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Fiction

The Jogger with the dog (with apologies to Anton Chekhov’s “the lady with the dog”

The Jogger with the Dog

The rumor was that someone attractive had appeared in the condo complex; a woman with a little dog. Doug (Douglas) Graham, who had only been in San Francisco for a month himself but was already at home there, had begun to take an interest in the new arrivals. Sitting in the communal lounge with its bay views, he watched a blonde woman of medium height jogging along the Embarcadero in a sports-bra; a white Pomeranian running along behind her. He also saw her in the gardens and patio of the condo complex on several occasions. She always jogged alone, always in the same sports-bra, always with the same white Pomeranian. No one knew who she was, and everyone called her “the jogger with the dog.”

“If she’s new in town and doesn’t have a boyfriend, it would be a crime not to get to know her,” thought Graham.

He was under fifty, but had a daughter of sixteen. He’d been married young, when he was still a graduate student, and now his wife (who was three years older than him), seemed twice his age. She was a tall, stout woman with thin eyebrows, stiff and traditional, and, as she readily admitted, not in the slightest bit intellectual. She watched soaps all day, used emoticons, called her husband Douglas, not Doug, and he thought her stupid, callow, fat, and hated being home. He had begun being unfaithful to her long ago – had been unfaithful often, and almost always spoke badly about women with his male friends, talking about them as if they were disposable. It seemed to him that he had been schooled by experience to call them whatever he wanted, and yet he couldn’t go by for more than a few days without their company. Amongst his male friends he was bored and ill-at-ease, competitive and uncommunicative, but in the company of women he felt free, and he knew exactly what to say and how to manipulate them; he was at ease with them even when he was silent. In his nature there was something attractive and elusive that women found alluring; something he could take advantage of without even realizing it; and he knew a force drew them inexorably towards him. Bitter experience had taught him that with people, especially Californians – always so shallow and mercurial – every intimacy, which at first appears a light and charming adventure, inevitably becomes a problem to be extricated from, and in the long-run becomes intolerable. But with every new meeting with a young woman this thought slipped from his memory, he was eager with lust, and everything seemed simple and amusing.

One evening he was having a drink in the gardens, and the lady in the sports-bra came up to the next table. Her expression, her walk, her pony-tail, all told him she was married, she was in San Francisco for the first time, and she was bored…the stories told of debauchery in places like San Francisco are based on truth; he despised them, and knew that such stories were mostly told by people from the midwest who’d be glad to sin if only they could; yet when the woman sat down with a beer, all he remembered was those weekend trips to Lake Tahoe, easy conquests and the tempting thought of a swift, fleeting love affair, a romance with an unknown beautiful young woman, whose name he did not even know.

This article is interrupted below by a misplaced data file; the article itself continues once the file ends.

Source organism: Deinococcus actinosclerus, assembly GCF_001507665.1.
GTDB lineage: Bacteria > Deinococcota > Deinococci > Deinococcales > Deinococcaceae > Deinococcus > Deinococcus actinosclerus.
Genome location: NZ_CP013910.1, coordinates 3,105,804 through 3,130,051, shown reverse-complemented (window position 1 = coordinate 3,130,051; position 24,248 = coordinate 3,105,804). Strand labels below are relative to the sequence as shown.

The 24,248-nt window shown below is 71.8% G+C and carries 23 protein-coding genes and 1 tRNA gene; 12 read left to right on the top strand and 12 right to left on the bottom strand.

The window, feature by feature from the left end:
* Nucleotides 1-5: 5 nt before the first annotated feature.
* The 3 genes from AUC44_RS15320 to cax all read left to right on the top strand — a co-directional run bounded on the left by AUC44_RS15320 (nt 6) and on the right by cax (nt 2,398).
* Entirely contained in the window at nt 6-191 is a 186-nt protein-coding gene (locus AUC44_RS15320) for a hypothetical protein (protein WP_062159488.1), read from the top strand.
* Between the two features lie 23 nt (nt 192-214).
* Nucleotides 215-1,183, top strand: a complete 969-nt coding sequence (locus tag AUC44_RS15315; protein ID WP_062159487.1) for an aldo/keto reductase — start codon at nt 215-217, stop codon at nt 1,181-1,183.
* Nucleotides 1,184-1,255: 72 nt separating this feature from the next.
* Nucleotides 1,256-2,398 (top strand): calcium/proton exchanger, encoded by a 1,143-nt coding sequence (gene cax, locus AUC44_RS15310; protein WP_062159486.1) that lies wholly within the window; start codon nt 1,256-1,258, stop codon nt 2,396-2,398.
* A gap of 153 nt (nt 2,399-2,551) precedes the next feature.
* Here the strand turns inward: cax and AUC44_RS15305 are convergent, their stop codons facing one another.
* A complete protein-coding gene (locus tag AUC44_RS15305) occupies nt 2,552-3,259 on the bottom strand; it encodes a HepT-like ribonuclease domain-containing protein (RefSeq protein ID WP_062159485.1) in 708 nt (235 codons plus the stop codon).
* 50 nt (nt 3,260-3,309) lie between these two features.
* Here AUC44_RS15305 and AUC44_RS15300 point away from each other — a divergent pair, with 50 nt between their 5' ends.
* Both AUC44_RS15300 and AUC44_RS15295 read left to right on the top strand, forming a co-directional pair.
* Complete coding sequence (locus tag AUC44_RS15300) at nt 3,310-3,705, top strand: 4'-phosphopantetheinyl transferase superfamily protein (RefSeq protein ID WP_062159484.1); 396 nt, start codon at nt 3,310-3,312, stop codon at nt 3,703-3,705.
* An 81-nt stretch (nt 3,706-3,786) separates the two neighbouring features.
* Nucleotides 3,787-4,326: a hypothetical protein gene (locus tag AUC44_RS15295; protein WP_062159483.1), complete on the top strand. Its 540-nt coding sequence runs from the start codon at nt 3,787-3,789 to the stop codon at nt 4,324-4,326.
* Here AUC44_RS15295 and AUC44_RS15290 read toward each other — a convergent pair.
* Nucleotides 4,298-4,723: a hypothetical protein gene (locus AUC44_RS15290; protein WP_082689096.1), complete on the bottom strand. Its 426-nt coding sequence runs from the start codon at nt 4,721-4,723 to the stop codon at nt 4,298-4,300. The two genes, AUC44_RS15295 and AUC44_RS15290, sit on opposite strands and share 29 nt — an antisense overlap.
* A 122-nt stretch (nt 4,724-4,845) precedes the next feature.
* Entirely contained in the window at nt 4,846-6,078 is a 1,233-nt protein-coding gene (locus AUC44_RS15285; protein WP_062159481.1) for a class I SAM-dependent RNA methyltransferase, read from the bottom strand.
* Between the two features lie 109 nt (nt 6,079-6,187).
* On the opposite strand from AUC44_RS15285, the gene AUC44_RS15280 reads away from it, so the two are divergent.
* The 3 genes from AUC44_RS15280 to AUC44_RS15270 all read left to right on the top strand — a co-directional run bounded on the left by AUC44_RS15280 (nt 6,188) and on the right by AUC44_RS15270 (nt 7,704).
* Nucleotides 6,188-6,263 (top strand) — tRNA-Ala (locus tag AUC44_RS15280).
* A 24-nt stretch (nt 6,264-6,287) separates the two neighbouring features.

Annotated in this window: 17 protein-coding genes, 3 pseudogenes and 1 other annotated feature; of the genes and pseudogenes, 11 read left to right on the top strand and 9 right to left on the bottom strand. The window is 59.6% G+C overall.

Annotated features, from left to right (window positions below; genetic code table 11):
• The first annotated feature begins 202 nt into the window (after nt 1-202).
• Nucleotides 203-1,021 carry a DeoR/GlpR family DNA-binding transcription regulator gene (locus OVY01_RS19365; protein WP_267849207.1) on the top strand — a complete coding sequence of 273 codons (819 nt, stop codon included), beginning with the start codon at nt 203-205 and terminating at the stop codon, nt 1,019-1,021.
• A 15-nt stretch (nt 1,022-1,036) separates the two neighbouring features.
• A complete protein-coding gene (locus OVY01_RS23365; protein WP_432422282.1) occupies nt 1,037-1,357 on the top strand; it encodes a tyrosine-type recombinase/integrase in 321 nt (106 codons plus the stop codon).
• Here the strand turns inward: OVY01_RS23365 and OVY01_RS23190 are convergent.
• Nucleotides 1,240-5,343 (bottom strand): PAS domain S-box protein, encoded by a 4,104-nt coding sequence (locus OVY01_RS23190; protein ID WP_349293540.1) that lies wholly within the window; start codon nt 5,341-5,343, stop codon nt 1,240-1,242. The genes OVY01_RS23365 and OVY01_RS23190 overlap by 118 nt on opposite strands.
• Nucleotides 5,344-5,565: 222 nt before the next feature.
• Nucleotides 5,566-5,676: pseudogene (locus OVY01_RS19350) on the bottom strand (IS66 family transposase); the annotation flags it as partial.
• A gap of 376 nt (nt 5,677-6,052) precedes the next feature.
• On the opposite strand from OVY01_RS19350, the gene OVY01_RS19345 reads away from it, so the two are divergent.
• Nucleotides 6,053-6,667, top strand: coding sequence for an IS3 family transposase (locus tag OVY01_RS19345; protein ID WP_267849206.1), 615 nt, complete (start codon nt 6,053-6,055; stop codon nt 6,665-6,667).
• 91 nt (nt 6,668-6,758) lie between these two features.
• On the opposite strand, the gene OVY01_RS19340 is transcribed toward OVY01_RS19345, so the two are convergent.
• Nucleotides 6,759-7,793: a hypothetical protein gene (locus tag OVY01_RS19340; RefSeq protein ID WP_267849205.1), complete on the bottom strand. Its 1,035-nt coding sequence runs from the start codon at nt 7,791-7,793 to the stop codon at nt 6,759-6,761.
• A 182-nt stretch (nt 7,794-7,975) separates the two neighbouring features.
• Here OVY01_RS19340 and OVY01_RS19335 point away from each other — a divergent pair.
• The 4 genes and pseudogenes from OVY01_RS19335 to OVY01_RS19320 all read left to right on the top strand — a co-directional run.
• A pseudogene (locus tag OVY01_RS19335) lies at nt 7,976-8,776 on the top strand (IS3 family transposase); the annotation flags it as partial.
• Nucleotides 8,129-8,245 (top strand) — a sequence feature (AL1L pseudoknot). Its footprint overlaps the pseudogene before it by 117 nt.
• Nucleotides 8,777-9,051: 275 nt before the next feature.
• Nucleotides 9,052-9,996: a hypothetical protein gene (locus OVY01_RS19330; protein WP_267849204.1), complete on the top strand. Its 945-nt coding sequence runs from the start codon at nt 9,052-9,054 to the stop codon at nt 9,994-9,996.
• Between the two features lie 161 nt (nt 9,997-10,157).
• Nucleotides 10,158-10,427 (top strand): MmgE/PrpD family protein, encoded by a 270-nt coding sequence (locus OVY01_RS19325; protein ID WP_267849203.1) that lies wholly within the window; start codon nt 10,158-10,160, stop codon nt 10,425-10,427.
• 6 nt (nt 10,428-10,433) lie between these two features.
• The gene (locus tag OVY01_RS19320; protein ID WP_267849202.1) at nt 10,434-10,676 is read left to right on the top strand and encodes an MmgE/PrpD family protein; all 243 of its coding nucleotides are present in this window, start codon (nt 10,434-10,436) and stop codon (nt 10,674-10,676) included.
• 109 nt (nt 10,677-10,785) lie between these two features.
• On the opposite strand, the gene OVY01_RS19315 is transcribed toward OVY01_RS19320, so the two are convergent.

He beckoned the Pomeranian, and when the dog came he shook his finger at it. The dog growled: Graham shook his finger at it again. The woman looked straight at him.

“He doesn’t bite,” she said, her face flushed from her exercise.

“Can I give him a treat?” he asked; when she nodded he continued, “How long have you been in SF?”

“A week.”

“I’ve only been here a fortnight.”

There was a brief silence.

“Times goes by fast, I haven’t had time to see the city,” she said, still looking straight at him.

“That’s what everyone says – there’s always so much going on. People living in St. Louis or Kansas City think it’s slow and boring where they are, and when they come here it’s ‘wow! the pace! the energy!’ You’d think they’d come here from Africa.”

She laughed. They continued drinking their beers in silence, like strangers, but then fell into a light conversation, flirty and serious, two people free and satisfied who could care less where they go or what they talk about. They took a stroll along the Embarcadero on a beautiful clear evening in San Francisco: the water was a soft warm lilac, there was a golden streak to the moon. They discussed how sultry it had been in the city in October. Graham told her that he was from New York, that he had his Ph.D. in physics and now worked for an investment bank, that he’d trained to do research but had given it up, and that he now owned an apartment in Manhattan and a beach-house in the Hamptons…and he learned from her that she’d grown up in Ohio, but had lived in Los Angeles since her marriage two years ago, and that she was staying in San Francisco for a month on business. Her husband was planning on coming up at the end of the month. He was an executive with a motion picture studio, she wasn’t sure if he was a producer or an executive producer – she seemed amused by her own ignorance. And Graham learned that her name was Anna Samuels.

Afterwards, he couldn’t stop thinking about her, and he felt sure he would see her again the next day; it was absolutely going to happen. As he got into bed he thought how recently she would have been in University taking classes like his own daughter; he remembered the diffidence, the angularity, the uncertainty in her laugh and conversation. This was not the first time she had been followed, gazed upon, and spoken to from a motive which she could hardly fail to guess. He recalled her slender, delicate neck, and lovely grey eyes.

“There’s something pathetic about her,” he thought, and fell asleep.

———————–

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